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Jeffrey M. Spraggins

Assistant Professor of Biochemistry, Cell & Developmental Biology

The primary focus of our research group is the development of next-generation imaging mass spectrometry (IMS) technologies to elucidate the molecular basis of health and disease. Modern instrumentation and computing capabilities have enabled researchers to move beyond reductionist biology and, instead, probe how the components of biological entities (e.g. molecules, cells, and tissues) interact to reveal the underlying biology of disease. This systems biology approach has been accelerated by advancements in high-throughput ‘omics’ technologies, however, genetic and molecular information are only part of the story. The challenge lies in understanding how these parts interact and how perturbations to the system relate to disease.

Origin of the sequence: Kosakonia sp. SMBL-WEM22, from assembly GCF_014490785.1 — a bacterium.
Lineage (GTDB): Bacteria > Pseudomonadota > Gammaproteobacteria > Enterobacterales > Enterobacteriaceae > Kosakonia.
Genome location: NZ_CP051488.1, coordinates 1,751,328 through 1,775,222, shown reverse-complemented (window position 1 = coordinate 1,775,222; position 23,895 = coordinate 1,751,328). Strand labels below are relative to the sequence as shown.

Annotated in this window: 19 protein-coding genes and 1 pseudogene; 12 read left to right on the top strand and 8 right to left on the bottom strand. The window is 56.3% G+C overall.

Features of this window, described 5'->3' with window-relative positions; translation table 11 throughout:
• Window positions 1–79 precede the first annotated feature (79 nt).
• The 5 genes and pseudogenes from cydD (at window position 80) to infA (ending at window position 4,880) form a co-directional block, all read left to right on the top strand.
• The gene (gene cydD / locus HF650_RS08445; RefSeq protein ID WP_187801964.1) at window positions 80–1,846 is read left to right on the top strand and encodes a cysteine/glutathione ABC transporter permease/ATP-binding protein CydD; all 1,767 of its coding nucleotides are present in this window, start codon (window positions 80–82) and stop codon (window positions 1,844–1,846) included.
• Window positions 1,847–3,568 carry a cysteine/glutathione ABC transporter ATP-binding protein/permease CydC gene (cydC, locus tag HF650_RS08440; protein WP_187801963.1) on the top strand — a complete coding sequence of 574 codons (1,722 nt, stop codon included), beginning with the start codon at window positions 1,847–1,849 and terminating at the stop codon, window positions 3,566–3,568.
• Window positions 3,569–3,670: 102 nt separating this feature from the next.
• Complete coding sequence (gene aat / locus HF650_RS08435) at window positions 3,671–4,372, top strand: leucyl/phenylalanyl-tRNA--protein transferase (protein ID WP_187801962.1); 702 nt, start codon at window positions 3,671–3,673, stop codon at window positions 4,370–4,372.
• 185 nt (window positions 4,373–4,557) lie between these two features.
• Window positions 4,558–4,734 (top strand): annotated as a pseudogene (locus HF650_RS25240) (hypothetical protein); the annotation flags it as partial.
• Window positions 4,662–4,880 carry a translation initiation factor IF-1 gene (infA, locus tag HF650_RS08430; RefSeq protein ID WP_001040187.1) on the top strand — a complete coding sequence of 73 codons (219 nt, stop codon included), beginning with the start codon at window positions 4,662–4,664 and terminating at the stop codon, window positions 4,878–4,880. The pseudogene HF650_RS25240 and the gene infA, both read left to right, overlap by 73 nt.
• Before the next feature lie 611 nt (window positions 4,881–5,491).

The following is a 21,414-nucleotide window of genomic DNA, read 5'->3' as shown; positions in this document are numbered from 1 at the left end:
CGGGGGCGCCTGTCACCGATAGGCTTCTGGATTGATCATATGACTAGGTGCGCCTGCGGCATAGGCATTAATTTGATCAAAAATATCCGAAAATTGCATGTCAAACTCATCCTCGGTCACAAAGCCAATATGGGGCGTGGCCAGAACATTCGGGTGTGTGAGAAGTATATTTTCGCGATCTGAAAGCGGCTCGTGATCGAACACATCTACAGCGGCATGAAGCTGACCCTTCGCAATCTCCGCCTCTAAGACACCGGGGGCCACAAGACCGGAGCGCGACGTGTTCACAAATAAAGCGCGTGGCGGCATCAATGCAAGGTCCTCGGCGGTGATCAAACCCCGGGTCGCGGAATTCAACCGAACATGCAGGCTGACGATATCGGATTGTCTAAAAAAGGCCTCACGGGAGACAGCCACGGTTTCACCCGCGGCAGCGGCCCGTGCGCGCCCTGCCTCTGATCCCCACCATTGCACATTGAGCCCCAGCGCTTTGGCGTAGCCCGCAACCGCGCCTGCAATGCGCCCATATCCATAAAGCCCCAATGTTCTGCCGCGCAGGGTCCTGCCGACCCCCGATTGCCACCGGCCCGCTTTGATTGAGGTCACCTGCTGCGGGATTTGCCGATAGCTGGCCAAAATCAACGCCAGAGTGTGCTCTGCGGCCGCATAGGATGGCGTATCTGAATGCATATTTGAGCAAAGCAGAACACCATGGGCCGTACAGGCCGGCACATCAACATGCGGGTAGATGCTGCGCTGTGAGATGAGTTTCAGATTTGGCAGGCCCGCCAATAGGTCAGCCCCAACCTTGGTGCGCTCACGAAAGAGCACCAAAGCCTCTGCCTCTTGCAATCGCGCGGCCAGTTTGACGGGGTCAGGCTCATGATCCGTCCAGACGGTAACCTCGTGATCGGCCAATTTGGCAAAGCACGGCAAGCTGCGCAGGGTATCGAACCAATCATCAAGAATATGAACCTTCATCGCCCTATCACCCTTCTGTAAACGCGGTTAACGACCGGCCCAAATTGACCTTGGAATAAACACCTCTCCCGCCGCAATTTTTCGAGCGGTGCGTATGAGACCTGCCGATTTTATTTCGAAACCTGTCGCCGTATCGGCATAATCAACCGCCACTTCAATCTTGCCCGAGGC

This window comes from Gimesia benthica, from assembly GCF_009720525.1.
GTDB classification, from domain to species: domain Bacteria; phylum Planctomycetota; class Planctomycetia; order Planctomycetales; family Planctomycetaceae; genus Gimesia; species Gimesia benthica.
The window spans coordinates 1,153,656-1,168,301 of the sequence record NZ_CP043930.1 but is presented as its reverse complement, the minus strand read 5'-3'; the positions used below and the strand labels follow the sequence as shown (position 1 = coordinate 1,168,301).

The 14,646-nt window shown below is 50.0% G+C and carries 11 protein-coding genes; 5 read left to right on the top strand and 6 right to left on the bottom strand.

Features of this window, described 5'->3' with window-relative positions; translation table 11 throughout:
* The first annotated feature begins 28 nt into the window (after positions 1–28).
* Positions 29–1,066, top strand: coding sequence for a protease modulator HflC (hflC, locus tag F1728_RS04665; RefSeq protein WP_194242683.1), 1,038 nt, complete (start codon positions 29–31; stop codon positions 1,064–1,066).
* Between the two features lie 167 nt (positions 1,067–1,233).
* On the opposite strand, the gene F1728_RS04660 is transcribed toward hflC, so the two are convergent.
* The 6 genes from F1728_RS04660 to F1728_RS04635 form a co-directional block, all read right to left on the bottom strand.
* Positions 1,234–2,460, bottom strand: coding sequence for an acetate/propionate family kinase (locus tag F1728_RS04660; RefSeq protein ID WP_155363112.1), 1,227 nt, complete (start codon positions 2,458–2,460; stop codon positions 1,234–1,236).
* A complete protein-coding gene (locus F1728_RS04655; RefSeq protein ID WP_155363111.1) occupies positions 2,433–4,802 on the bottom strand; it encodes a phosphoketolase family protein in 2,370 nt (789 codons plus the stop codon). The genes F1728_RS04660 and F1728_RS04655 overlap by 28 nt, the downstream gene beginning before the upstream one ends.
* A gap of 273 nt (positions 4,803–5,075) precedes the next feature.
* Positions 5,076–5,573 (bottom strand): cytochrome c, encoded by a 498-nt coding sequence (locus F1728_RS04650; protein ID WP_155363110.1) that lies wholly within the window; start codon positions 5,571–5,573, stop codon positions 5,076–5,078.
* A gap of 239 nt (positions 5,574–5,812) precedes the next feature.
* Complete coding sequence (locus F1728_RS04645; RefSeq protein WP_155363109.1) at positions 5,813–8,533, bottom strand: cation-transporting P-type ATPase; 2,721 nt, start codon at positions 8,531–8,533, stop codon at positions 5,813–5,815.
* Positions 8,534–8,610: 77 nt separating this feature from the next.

Molecular imaging effectively offers a ‘blueprint’ as to how biological components work together by providing spatial context to molecular information. From the advent of the complex microscope in the late 1600s to modern modalities such as magnetic resonance, positron emission tomography, and advanced microscopy, imaging technologies have always been at the forefront of our understanding of biochemistry and biology. However, relative to the new -omics technologies, these classical biomedical imaging technologies have limited molecular specificity. Mass spectrometry-based imaging now finds itself uniquely positioned to bridge the gap between the information rich genomics, proteomics, and metabolomics approaches and biomedical imaging technologies. IMS combines the molecular specificity of mass spectrometry with the spatial fidelity of classical histology to create molecular maps of tissues. Broadly, my research falls into two categories: (1) Developing novel mass spectrometry technologies to maximize imaging performance enabling molecular histology at cellular resolution and (2) combining imaging mass spectrometry with a variety of other biomedical imaging technologies to create new integrated modalities capable of providing a systems biology view of tissue at cellular resolution. We are applying these advanced technologies to better understand critical biomedical research areas such as infectious disease and diabetes.